The social media has a significant influence on beliefs, attitudes, and assumptions, which associate Muslims with terrorism. The negative publicity of Muslims has compelled Muslims to come out and defend their religion strongly in a bid to dissociate themselves from terrorism and acts of violence (Love, 2009).

One incident that illustrates the prevalence of hate crimes against Muslims is in the report of the Niagara Regional Police, where a 16-year-old girl was charged for assaulting a 17-year-old Muslim girl on her way from the Mosque (Carr, 2011).

The incident is not an isolated case because hate crimes are common in Canada. Owing to the prevalence of hate crimes in the United Kingdom, campaigns against hate crimes have aided in reducing their occurrence. The murder of Fusilier Lee Rigby in Woolwich did pave the way for massive campaigns against hate crimes (Tasker, 2012). Hence, Muslims hope that the campaigns would help in reversing the trends of hate crimes against them.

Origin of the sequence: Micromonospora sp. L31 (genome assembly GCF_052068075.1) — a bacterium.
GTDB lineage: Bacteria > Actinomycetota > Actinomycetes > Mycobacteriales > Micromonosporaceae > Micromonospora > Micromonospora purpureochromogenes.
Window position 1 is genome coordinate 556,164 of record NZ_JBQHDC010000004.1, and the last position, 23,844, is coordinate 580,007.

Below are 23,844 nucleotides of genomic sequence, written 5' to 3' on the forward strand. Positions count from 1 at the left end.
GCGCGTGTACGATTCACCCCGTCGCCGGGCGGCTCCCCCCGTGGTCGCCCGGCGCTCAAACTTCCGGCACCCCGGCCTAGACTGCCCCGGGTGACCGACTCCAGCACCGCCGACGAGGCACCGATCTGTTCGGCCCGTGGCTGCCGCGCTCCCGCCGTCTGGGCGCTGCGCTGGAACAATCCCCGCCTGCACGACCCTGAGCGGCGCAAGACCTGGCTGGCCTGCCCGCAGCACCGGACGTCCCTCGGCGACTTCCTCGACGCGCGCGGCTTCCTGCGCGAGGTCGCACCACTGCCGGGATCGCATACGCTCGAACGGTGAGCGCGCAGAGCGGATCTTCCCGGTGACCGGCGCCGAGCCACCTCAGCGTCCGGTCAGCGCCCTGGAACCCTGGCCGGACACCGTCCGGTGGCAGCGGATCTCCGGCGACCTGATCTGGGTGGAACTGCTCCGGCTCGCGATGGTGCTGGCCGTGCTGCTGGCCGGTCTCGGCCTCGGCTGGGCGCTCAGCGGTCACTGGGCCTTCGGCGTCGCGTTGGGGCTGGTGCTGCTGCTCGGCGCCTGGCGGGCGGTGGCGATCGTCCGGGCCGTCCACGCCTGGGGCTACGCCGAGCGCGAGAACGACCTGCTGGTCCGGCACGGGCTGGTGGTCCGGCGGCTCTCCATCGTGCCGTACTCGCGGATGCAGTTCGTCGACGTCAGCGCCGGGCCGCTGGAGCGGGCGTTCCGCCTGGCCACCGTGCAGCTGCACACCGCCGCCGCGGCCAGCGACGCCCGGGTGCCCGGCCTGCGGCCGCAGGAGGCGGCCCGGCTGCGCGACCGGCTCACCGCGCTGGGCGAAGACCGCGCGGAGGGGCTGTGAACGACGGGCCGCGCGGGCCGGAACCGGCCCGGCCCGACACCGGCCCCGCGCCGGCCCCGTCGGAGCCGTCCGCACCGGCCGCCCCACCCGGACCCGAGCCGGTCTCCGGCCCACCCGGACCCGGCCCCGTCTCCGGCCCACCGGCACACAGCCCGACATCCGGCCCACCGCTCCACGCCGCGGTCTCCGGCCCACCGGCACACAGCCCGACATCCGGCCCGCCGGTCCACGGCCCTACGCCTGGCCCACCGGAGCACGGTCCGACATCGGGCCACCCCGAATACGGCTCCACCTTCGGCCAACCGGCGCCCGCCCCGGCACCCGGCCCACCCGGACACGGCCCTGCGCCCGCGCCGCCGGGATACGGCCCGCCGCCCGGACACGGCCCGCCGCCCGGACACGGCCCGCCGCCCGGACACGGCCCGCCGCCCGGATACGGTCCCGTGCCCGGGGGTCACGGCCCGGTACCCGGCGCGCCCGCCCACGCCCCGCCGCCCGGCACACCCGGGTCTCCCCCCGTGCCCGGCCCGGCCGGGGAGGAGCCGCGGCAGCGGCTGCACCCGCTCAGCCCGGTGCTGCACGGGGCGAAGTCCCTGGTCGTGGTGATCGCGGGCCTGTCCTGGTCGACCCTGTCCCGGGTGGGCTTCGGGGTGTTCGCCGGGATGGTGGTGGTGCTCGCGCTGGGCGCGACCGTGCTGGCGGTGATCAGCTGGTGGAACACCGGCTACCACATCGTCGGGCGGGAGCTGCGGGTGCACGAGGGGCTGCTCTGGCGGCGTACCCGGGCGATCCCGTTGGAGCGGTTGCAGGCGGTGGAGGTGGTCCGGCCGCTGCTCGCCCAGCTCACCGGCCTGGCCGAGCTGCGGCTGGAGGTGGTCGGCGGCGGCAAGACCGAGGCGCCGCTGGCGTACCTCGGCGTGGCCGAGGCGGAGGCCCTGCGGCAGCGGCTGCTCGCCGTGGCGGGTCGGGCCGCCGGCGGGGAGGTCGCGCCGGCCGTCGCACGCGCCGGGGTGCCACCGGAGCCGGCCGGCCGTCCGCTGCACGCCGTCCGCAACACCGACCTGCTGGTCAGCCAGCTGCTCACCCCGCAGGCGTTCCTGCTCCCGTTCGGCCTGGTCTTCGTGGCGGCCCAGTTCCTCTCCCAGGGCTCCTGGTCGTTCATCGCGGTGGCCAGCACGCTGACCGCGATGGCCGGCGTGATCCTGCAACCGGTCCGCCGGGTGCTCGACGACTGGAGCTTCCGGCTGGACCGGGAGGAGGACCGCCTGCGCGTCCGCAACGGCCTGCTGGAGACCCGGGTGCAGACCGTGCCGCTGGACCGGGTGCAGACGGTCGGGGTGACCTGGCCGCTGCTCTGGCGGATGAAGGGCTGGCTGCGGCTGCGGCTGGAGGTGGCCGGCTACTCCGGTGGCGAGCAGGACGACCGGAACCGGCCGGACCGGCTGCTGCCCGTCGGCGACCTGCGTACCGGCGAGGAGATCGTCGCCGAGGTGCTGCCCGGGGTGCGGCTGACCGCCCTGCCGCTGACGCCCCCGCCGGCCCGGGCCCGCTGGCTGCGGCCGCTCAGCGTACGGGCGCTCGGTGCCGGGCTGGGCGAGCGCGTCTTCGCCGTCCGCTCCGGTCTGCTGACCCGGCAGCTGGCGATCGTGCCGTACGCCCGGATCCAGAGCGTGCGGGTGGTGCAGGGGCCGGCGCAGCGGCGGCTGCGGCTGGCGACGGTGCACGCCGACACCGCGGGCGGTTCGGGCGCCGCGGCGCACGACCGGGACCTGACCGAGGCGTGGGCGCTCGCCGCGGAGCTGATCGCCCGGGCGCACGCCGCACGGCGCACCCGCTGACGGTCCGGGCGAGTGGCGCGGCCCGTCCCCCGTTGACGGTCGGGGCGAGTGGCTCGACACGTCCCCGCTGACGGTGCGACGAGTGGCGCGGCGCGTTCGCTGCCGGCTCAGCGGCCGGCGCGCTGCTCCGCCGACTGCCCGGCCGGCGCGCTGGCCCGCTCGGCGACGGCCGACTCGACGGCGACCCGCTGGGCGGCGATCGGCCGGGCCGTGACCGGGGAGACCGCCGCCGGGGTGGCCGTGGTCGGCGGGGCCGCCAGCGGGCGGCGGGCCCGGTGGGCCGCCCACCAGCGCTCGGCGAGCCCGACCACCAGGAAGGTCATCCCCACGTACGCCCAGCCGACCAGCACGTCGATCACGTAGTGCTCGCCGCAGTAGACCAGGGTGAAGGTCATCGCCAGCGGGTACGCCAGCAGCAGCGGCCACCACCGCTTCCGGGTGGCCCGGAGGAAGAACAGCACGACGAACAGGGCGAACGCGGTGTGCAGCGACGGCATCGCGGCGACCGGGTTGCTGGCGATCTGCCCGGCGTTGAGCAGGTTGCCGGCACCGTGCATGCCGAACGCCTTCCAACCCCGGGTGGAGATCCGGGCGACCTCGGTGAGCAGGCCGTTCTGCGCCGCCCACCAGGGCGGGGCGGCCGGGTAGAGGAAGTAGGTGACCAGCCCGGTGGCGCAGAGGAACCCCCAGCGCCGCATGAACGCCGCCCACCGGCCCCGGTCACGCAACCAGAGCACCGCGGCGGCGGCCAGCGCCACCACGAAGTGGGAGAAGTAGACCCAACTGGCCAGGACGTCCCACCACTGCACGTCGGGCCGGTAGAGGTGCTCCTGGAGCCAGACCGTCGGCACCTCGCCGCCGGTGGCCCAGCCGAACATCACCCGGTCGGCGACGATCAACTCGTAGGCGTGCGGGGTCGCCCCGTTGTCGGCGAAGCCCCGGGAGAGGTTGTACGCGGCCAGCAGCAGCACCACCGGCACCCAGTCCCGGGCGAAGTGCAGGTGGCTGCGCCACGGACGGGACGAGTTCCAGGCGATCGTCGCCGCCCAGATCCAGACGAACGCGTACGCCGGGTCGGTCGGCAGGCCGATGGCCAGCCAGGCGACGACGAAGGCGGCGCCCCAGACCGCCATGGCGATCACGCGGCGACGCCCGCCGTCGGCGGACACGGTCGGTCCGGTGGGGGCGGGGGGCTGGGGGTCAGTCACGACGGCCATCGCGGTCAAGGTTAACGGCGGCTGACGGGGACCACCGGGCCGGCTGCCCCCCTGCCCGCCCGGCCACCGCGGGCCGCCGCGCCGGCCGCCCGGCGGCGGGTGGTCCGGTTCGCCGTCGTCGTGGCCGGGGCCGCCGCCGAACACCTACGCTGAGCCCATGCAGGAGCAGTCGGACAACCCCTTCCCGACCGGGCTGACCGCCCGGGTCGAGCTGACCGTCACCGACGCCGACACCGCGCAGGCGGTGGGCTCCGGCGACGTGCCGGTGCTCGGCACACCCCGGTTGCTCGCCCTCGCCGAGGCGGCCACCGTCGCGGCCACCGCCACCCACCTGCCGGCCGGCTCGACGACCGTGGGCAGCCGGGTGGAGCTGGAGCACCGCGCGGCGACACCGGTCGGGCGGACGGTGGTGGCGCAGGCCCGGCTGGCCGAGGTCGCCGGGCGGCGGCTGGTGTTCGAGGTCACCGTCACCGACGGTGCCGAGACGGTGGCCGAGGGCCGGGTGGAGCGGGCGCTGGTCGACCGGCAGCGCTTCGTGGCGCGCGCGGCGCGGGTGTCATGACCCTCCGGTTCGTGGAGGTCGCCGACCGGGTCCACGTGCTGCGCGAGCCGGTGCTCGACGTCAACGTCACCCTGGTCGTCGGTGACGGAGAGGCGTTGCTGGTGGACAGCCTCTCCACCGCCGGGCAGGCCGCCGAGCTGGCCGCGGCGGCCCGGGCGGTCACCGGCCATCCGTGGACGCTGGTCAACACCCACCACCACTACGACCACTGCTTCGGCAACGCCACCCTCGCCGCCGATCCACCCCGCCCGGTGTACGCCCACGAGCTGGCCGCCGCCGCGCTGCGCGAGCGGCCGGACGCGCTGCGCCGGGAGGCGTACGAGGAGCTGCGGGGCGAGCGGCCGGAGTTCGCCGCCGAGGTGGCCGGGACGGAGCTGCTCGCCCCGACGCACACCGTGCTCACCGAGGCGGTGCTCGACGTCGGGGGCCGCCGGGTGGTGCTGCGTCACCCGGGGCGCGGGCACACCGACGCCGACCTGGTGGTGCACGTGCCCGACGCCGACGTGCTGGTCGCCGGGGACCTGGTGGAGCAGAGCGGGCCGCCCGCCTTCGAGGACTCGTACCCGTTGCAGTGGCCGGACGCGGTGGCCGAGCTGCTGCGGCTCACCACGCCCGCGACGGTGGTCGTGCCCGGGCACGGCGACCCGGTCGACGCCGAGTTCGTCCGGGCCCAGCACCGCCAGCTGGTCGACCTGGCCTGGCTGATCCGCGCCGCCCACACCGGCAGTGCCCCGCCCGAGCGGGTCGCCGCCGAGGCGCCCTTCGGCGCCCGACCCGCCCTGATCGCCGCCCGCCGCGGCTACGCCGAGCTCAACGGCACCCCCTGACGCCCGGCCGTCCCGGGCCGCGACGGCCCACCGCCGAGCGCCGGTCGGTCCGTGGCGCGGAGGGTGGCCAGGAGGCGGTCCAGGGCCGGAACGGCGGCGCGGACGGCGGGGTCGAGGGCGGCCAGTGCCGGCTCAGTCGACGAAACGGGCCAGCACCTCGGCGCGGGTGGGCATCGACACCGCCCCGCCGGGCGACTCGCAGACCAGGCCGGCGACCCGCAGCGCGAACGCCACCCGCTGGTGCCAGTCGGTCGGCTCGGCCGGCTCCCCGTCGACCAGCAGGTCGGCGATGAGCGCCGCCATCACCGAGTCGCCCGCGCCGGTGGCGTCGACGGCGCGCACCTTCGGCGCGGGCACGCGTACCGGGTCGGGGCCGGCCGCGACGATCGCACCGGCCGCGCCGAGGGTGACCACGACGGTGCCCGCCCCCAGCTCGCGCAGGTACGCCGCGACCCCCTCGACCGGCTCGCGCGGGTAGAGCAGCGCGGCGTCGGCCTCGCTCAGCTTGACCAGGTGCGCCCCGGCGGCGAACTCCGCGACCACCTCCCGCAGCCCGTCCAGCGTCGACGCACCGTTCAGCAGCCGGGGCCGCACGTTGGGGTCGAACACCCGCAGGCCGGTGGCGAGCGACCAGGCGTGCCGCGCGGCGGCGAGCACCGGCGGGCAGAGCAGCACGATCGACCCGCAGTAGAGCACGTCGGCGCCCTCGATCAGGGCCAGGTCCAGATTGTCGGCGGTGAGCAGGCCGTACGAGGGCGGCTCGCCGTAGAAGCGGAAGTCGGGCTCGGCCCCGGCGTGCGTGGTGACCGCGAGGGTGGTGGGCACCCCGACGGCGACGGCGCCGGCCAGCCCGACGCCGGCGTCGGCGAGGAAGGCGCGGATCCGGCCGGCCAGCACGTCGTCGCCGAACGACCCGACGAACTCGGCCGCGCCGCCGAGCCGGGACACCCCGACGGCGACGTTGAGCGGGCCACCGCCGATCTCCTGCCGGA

Research Questions

  1. What are the attitudes, beliefs, and assumptions that correlate with individual support for hate crimes directed at the Muslim community post September 11, 2001?
  2. How does the media shape perceptions of Americans about Muslims and makes them to commit hate crimes?

Subject for Study

In this research paper, the subjects of study are students in schools and a few adults present in social gatherings. The study aims to collect beliefs, attitudes, and assumptions that Americans has regarding hate crimes directed at Muslims in various schools and other social gatherings.

The victims of hate crimes are important in the study because they provide firsthand experience of hate crimes (Zahedi, 2011). In this view, the study will also target students who are victims of hate crimes. Students and members of general experience are important subjects of study because they have at least witnessed cases of hate crimes in social gatherings.